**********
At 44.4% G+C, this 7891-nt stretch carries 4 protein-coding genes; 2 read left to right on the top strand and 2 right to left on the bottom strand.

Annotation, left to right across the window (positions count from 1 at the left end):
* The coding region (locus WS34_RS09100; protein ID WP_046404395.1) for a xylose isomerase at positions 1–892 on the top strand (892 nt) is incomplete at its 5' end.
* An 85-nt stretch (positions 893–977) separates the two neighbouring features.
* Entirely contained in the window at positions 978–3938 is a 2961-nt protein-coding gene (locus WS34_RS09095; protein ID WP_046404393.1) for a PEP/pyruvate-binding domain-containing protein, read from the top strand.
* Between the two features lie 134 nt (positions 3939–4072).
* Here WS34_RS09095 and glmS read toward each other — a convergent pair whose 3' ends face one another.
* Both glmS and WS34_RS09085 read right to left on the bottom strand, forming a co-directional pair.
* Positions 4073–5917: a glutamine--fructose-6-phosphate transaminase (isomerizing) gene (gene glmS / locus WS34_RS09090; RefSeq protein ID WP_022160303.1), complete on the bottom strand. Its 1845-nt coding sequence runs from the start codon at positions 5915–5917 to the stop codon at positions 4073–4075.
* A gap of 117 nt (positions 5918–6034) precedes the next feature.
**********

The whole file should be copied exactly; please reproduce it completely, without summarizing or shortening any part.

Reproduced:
At 44.4% G+C, this 7891-nt stretch carries 4 protein-coding genes; 2 read left to right on the top strand and 2 right to left on the bottom strand.

Annotation, left to right across the window (positions count from 1 at the left end):
* The coding region (locus WS34_RS09100; protein ID WP_046404395.1) for a xylose isomerase at positions 1–892 on the top strand (892 nt) is incomplete at its 5' end.
* An 85-nt stretch (positions 893–977) separates the two neighbouring features.
* Entirely contained in the window at positions 978–3938 is a 2961-nt protein-coding gene (locus WS34_RS09095; protein ID WP_046404393.1) for a PEP/pyruvate-binding domain-containing protein, read from the top strand.
* Between the two features lie 134 nt (positions 3939–4072).
* Here WS34_RS09095 and glmS read toward each other — a convergent pair whose 3' ends face one another.
* Both glmS and WS34_RS09085 read right to left on the bottom strand, forming a co-directional pair.
* Positions 4073–5917: a glutamine--fructose-6-phosphate transaminase (isomerizing) gene (gene glmS / locus WS34_RS09090; RefSeq protein ID WP_022160303.1), complete on the bottom strand. Its 1845-nt coding sequence runs from the start codon at positions 5915–5917 to the stop codon at positions 4073–4075.
* A gap of 117 nt (positions 5918–6034) precedes the next feature.